Thermographic Building Inspection’s

Thermographic Building Inspection’s

Using Thermographic Building Inspection’s to detect defects within building envelopes

How Do Thermography Inspections Work

Thermography measures surface temperatures of buildings by using infrared cameras. These instruments see light that is in the heat spectrum. Images on the video record the temperature variations of the building’s envelope, ranging from white – for warm regions, to black for cooler areas. The resulting thermal images help the thermography engineer to determine whether insulation is required within existing buildings and/or there is missing insulation in new build projects and it has been installed correctly.

Thermographic Building Inspection

A thermographic building inspection can be carried out to both the exterior and interior of buildings. The energy assessor usually decides which method would give the best results under the prevailing weather conditions. For instance for BREEAM, external thermal imaging inspections are more common. However, if it is windy on the day of the test it may be harder to detect temperature differences on the outside surface of the building; because of this difficulty, interior surveys can be more accurate because they benefit from reduced air movement.

Thermographic Building Inspection’s

Thermographic scans can also be used with blower doors used for air tightness testing. The blower door helps exaggerate air leaking through defects within the building envelope i.e. the floors, walls and roof. Air leakage paths will appear as black streaks in the infrared camera’s viewfinder. Here is some more information on using the powerful combination of air tightness testing and thermal imaging for BREEAM building inspections.

Thermal imaging uses specially designed still thermal imaging cameras to make images called thermograms that show surface heat variations, every single pixel on our high resolution cameras can pick up heat variation.  Thermal imaging has a number of applications, it can be used to detect abnormally hot electrical connections or components on electrical installations and on mechanical systems it can detect the heat created by excessive friction. Energy assessors use thermal imaging as a tool to help detect heat losses and air leakage in building envelopes so it is extremely useful for the construction industry.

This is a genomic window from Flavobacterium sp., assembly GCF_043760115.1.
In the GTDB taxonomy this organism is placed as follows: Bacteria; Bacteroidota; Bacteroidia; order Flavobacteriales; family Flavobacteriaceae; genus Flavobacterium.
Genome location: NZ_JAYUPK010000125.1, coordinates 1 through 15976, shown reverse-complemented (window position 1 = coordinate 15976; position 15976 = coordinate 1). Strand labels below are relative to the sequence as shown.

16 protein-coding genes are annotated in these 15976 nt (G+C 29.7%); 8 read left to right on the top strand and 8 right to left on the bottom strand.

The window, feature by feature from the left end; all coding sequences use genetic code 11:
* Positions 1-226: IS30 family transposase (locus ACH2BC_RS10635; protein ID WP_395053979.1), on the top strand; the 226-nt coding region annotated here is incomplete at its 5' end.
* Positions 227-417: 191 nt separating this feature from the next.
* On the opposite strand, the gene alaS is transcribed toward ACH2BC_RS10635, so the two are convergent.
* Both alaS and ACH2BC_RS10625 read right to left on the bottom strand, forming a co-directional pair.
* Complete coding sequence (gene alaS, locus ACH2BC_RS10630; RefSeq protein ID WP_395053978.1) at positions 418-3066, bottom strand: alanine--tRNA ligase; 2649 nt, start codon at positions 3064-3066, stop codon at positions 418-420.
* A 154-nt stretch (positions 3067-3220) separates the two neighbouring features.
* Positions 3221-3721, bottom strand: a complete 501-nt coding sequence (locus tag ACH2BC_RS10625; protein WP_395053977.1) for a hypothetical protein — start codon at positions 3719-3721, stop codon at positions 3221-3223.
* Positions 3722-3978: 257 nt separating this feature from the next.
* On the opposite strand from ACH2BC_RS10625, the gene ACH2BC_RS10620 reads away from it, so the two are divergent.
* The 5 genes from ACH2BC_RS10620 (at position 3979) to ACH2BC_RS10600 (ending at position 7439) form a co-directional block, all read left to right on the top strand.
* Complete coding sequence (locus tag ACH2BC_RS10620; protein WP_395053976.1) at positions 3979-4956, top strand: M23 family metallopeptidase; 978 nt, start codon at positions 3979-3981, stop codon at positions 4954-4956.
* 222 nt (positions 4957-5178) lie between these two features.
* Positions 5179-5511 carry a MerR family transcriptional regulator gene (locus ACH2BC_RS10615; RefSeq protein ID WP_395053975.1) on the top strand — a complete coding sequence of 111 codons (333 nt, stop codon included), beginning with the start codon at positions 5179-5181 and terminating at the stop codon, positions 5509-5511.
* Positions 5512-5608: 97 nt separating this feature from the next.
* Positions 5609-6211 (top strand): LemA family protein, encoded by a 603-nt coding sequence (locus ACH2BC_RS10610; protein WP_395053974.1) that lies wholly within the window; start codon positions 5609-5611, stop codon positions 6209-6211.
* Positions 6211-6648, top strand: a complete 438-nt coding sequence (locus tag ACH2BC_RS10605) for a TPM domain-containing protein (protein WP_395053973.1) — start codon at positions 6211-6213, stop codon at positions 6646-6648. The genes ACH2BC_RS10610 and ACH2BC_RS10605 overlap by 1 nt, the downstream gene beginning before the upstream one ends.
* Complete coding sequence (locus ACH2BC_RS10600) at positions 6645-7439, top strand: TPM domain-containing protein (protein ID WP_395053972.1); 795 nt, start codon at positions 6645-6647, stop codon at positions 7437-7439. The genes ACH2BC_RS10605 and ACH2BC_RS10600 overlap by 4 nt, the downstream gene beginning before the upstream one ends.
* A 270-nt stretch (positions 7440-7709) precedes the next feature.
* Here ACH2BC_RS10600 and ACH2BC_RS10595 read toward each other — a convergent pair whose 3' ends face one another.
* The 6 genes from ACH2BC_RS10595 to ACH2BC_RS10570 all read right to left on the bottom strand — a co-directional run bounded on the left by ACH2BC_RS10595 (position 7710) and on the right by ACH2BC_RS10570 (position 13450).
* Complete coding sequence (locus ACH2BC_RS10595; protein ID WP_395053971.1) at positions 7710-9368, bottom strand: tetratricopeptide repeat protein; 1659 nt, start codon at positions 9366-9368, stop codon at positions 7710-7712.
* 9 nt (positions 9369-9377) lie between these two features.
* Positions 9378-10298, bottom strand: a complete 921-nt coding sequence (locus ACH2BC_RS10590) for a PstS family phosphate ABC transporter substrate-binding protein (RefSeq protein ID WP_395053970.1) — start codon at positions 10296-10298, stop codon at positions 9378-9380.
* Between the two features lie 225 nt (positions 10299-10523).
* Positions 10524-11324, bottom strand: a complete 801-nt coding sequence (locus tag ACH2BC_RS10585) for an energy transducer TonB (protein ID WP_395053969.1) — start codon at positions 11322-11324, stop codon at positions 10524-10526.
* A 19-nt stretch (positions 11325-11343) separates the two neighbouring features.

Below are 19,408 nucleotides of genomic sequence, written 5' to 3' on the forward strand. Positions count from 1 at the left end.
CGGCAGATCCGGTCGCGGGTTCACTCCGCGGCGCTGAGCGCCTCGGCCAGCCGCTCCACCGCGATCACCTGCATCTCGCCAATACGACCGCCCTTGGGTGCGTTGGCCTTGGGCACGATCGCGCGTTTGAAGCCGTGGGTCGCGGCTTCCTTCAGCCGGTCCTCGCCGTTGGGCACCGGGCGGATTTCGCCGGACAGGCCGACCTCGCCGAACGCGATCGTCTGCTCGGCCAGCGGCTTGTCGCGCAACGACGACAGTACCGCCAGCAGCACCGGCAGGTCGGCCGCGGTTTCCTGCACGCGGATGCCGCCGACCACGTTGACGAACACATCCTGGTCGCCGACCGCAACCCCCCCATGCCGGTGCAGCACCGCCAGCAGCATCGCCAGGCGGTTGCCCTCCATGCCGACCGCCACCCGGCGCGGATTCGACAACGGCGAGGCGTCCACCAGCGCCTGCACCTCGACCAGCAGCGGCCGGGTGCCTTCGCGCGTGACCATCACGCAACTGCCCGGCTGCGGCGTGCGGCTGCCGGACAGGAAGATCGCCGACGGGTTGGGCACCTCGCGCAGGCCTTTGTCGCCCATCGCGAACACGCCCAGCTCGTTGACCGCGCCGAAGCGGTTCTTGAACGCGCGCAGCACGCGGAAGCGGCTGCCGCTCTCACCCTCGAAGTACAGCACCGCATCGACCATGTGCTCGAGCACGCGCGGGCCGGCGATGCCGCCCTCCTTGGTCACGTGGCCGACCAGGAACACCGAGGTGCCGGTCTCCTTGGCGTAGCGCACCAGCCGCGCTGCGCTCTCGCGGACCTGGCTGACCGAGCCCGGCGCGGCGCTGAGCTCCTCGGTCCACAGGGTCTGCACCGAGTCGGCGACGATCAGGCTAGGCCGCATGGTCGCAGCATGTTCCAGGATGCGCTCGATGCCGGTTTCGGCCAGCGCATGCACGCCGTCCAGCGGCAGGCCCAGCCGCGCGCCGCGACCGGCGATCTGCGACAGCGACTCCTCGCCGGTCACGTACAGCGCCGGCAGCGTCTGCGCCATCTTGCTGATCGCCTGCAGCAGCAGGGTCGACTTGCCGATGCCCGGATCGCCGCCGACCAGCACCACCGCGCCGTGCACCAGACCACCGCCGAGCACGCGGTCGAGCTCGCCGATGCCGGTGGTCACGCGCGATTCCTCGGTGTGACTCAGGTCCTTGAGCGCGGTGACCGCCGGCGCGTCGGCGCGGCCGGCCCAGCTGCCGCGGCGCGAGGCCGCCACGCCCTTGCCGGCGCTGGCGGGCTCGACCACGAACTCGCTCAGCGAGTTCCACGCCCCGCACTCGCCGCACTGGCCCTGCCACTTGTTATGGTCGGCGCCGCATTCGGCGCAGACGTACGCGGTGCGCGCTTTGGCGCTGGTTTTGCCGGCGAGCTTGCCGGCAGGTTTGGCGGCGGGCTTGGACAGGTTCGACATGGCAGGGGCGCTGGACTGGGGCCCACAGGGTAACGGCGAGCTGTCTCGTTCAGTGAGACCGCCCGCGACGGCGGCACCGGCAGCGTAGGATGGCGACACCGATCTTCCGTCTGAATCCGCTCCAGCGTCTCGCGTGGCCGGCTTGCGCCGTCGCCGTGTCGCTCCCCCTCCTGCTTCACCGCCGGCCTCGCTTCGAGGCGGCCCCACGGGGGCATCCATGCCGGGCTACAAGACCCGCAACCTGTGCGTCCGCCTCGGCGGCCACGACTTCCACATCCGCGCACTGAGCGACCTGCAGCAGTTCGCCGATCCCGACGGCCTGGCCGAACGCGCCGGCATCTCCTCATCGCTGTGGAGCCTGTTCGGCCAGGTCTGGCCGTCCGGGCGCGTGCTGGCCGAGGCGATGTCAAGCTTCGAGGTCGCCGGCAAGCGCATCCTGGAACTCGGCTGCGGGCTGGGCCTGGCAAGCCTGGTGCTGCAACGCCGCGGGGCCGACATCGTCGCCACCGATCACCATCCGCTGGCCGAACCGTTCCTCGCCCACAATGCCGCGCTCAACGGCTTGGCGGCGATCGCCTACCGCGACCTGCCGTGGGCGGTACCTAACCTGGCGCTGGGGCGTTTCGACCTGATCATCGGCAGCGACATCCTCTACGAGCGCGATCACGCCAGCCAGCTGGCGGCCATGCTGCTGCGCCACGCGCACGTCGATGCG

Infrared scanning of the building envelope, allows energy assessors to check the effectiveness of insulation in a building’s construction. The resulting thermograms help auditors determine whether a building needs insulation and where in the building it should go. Because wet insulation conducts heat faster than dry insulation, thermographic scans of roofs can often detect roof leaks quickly and accurately. 

The Type of Thermal Imaging Camera We Use

We use the latest high resolution Flir cameras on all our thermal imaging surveys. Our cameras are incredibly accurate with a resolution of 640 x 440, which also produces a 2-dimensional thermal picture of an area showing heat leakage; obviously this quality doesn’t come cheap with some of our camera costing over £30k.  Lower quality thermal cameras, spot radiometers and thermal line scanners do not provide the necessary detail for a thermographic building inspection and are not sensitive enough to detect heat loss and/or meet the standard of BREEAM or Building Regulations Part L.

Thermographic Building Inspection’s

Preparing Your Building For a Thermographic Inspection

To prepare the building to provide an accurate thermographic survey, the project manager should take the following steps. Firstly, move all furniture away from exterior walls as well as moving any blinds and/or window furnishings. Secondly, ensure there is a temperature difference of at least 10°C between the inside and outside air temperatures. In the UK this can usually be achieved quite easily even in summer as we usually undertake the survey at 4am (before sunrise) to prevent solar loading to the building envelope. The internal heating will usually need to be turned on eight  hours before the test will be performed to facility the correct conditions to increase the chance of accurate reportage. To try and help our clients prepare for their thermal building inspection, please visit our thermal imaging checklist.

How we can help you with your Thermographic Building Inspection

We can carry out your thermographic building inspection for BREEAM and/or Part L compliance. We visit site to carry out the thermal survey once your building envelope is complete and heating is on. A thermographic survey involves imaging the buildings external envelope with a view to confirming:

  • Continuity of insulation is in accordance with the construction detail/drawings.
  • Avoidance of excessive thermal bridging.
  • Avoidance of air leakage paths through the build fabric.
  • Highlighting defects is mechanical and electrical installations.

If anomalies are identified during the thermographic building inspection, then our highly experienced thermography engineers will carry out an initial investigation as to the suspected root cause of the problem, we will highlight the issues within our thermography report and provide as advice to identify the remedial work required to attain compliance.

We hope this information has been helpful. If you require a Thermal imaging survey on your building, our professional and certified Level 2 thermographer’s will carry out your thermographic Inspection in compliance with all necessary standards and current regulations. All we need are a few details such as floor plans and elevation drawings and the building location to provide a quotation. We will also send across our informative checklist to help you prepare for the thermal survey.

For more information please contact us at or visit our website at

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